An Investigation of Positive and Negative Contact As Predictors of Intergroup Attitudes in the United States, Hong Kong, and Thailand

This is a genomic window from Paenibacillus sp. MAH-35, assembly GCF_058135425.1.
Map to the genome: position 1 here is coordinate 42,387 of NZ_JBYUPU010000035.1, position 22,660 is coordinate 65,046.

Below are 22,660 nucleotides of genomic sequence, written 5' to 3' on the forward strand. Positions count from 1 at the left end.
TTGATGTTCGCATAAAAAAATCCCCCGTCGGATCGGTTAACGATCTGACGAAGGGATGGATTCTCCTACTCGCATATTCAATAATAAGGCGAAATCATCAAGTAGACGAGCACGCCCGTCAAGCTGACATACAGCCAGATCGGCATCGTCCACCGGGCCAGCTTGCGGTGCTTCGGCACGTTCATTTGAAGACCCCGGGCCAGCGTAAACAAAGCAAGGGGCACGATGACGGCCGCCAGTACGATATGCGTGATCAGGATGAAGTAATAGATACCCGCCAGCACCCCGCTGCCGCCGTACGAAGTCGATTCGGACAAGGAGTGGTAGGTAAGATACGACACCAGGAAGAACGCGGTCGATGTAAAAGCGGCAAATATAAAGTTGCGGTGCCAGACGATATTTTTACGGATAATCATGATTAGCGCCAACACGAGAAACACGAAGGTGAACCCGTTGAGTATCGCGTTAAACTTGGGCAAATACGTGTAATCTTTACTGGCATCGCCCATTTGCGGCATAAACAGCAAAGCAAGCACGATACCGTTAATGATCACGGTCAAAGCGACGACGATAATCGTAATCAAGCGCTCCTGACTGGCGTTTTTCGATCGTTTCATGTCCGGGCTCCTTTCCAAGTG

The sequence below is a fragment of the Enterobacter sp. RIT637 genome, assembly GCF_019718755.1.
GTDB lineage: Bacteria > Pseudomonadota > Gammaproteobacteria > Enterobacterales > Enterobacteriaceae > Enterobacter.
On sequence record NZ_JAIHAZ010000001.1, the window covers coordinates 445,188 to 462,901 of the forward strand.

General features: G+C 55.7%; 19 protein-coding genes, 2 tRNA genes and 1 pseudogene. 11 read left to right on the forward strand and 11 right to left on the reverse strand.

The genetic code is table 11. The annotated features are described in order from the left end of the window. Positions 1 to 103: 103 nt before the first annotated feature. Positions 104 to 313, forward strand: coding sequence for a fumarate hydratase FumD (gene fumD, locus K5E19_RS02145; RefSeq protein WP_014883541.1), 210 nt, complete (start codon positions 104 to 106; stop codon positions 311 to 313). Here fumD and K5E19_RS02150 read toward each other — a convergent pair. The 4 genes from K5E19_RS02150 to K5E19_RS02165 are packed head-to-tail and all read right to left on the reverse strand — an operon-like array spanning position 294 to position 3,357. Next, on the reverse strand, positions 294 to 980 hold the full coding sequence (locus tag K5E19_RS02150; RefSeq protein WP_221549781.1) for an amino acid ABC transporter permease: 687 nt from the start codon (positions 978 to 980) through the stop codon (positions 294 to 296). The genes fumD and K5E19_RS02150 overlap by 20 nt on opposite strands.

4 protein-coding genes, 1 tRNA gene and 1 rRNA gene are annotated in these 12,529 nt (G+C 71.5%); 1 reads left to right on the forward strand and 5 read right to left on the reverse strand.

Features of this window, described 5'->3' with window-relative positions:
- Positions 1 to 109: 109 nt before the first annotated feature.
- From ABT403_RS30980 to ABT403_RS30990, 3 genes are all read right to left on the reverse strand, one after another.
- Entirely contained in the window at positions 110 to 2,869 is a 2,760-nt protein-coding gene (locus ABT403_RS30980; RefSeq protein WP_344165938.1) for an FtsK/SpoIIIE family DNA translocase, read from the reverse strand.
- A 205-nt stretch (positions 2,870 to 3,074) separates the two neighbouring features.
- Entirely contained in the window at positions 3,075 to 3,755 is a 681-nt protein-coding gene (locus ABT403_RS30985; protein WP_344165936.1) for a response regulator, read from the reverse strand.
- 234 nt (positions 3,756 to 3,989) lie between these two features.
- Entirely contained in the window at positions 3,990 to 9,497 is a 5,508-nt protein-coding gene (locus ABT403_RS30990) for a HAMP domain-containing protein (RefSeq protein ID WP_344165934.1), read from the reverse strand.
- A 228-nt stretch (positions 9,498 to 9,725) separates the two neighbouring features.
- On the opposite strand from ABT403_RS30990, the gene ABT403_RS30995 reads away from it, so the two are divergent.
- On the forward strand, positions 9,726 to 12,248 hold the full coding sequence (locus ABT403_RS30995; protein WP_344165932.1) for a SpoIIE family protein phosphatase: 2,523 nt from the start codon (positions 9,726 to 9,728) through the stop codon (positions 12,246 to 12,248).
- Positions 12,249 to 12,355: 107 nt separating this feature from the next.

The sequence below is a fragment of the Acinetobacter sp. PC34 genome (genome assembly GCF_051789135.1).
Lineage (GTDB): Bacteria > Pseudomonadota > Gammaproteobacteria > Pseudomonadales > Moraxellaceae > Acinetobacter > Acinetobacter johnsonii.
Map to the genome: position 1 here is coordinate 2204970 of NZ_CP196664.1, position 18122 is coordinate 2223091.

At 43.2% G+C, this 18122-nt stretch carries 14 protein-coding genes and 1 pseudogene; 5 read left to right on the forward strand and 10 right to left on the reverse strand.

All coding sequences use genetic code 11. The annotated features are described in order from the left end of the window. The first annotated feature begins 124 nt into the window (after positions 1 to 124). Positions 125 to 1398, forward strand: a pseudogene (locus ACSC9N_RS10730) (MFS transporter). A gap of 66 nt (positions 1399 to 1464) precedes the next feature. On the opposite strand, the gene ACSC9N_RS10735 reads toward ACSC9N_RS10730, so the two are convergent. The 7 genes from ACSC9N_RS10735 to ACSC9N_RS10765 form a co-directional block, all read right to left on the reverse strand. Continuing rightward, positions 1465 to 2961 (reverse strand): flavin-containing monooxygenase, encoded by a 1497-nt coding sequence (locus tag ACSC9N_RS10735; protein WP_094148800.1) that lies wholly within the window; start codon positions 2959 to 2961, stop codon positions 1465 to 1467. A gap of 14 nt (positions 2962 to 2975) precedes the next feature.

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Contact researchers have overlooked (a) the mechanisms that explain the association between negative contact and prejudice, (b) the effects of positive and negative contact on outcomes beyond prejudice, and (c) the importance of testing contact effects cross-culturally. In the present article, we addressed these gaps in the literature by drawing on data from White Americans (N = 207; Study 1), Hong Kong Chinese (N = 145; Study 2), and Buddhist Thais (N = 161; Study 3). Specifically, we examined positive and negative contact as predictors of old-fashioned and modern prejudice toward, and negative metaperceptions about, Black Americans, Mainland Chinese, and Muslim Thais, respectively. We also tested intergroup anxiety as a mediator of the associations between positive and negative contact, and all intergroup outcomes. Across three studies, positive contact predicted reduced intergroup anxiety, prejudice, and negative metaperceptions, while negative contact predicted increased intergroup anxiety, prejudice, and negative metaperceptions. Negative contact, however, was the more consistent predictor of intergroup attitudes. Intergroup anxiety emerged as a robust mediator of the relationships between both types of contact and all intergroup outcomes. We thus present the first test of a model of positive and negative contact that holds across both Western and non-Western contexts.
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